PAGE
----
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by Wojtek Baginski - Warsaw - Poland and
Norm Wolfe - Washington, DC - USA

Photos by Wojtek Baginski, Ville Lindfors, Mats Vuorenjuuri and Norm Wolfe

Part One - Part Two

A story of jumping ship, by Wojtek Baginski, based on a ship’s log by Norm Wolfe.

Aside from the pleasures of sailing, Raid Finland 2013 was especially exciting to me because some threads from internet discussions which started a long time ago were to meet there. They were represented by 3 small boats, one brought from Estonia, the other from Germany, while I came from Poland by car this year without my own dinghy. Here they are:

Raider, designed to win.
Piff-Paff, the solo cruiser.
Doppio, beaching in the Gdansk Bay shore.
Finland public roads.

Raider (a Raider by Jim Michalak). L 7,3 m, sail area 12 sq m (130 sq ft) carries a crew of  4

The first time I heard of Raider was in 2005.  It was the time of my big enthusiasm for the instant boats idea, the enthusiasm I still have. I’d built one in 2004, a Campjon designed by Jim Michalak, to learn about river navigation, as I live far away from lakes and seaside, and the Wisla river in my city of Warsaw offers what is enough for me (I thought so then). After buying the Campjon plans, and being totally unskilled at wood working, I joined the Michalak discussion group and became a frequent writer there, with lots of posts of the how to hit a nail in the right way sort.  I’d finally built my boat, motored her several times on the river, and one day I got an unexpected email from US. It was Norm Wolfe, who was looking for a boatbuilder in Europe, as he had commissioned the plans for Raider, another design by Jim Michalak, drawn  especially for him to participate in Raid Finland (a week long competition for small sail & oar boats). Could I recommend one in Poland? No, I said. A professional boat builder won’t build an instant boat, as they’re all stuck in tradition. An enthusiast might build Raider, and, well, I’m one of them. Not for money, but for taking me to Finland as a crew. Okay he said, and next summer he landed in Warsaw with a cardboard model made by Jim Michalak and a set of blueprints. In few days we‘ve found a proper place for the construction, and calculated the costs. The project was looking very attractive but the problem we couldn’t get over was delivery of the ready boat to Estonia, where Norm spends his summer holidays, and to jump out from there to attend Finnish sail & oars raids . So we canceled the project. Norm hired a Haven 12 ½  for the 2007 Raid, I decided to go on my own cost, but she was too small to receive me as an additional crew. But fortunately another raider, Peter Lord, has no crew for his newly built "Vips" (an Apple by Tom Dunderdale). I agreed to crew for him.  Such was my "jump ship" # 1.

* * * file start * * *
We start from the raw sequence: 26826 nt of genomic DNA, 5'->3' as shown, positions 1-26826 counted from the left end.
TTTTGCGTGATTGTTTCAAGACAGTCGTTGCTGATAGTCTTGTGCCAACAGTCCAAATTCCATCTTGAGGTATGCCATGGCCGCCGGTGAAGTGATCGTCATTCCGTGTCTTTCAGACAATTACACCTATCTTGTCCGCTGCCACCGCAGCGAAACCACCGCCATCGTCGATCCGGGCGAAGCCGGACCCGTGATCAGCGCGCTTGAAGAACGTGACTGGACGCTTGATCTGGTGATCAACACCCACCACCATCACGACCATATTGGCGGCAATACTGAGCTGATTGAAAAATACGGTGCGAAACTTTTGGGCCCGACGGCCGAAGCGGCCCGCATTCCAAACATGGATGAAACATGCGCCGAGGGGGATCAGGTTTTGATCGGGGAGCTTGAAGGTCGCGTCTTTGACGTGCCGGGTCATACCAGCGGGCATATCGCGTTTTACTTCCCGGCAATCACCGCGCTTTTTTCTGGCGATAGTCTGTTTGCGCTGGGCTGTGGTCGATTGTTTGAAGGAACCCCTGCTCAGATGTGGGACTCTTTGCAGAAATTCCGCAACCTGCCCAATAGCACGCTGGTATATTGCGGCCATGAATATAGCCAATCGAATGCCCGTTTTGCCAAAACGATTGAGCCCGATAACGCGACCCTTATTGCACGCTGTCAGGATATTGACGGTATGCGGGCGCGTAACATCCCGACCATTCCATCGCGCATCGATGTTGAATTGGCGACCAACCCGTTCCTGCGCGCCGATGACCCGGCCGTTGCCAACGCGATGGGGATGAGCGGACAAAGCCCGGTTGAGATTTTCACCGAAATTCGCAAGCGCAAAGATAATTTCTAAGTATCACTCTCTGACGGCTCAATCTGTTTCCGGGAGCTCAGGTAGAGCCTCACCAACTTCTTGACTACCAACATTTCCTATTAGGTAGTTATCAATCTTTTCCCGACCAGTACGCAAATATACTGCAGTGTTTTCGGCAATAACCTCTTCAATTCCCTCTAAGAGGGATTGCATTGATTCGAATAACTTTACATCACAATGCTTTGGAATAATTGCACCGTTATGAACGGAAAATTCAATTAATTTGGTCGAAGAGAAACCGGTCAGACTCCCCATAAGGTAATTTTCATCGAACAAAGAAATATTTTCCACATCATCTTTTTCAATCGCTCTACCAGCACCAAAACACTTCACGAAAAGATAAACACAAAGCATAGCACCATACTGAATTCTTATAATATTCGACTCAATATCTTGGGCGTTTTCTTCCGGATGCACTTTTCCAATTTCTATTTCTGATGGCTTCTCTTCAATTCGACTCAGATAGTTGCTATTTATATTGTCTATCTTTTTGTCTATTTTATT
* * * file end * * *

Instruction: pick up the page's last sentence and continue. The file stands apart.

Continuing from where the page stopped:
Boats on beach

"Piff-Paff" (a Bay River Skiff 15 by Graham Byrnes). L 4.57 m, sail area 8.8 sq.m., takes 2.

I had seen a photo of "Piff-Paff" even earlier than I’d heard about Raider, even earlier then I’d heard about instant boats. I believe it was in 2003, when thanks to a fresh invention – the internet – I was able to come back to childish dreams. As the Wisla river is a body of water a I planned to penetrate, the "river" in the name of the class (Bay River Skiff) was the first thing which captured my attention. All seemed perfect for a wide shallow river: minimal draft, pivotable rudder and centerboard plates, and a configuration of sails unfamiliar to me at that time: a cat ketch rig. Good manoeuvrability in tight corners, they say… Looking at the photo I immediately saw myself onboard, sailing on the river! I ordered a set of plans of a Bay River Skiff 15 from the designer, Graham Byrnes. But after opening the envelope, I closed it even quicker: the level of complication I saw there scared me! I was absolutely not ready to understand and follow the plans. I restarted my internet research, found the "instant boat" idea popularized by Phil Bolger and continued by Jim Michalak, found Campjon as a good design to start my river project, and thanks to internet supporters I built and launched this boat, eventually. Then the above mentioned email from Norm came to me.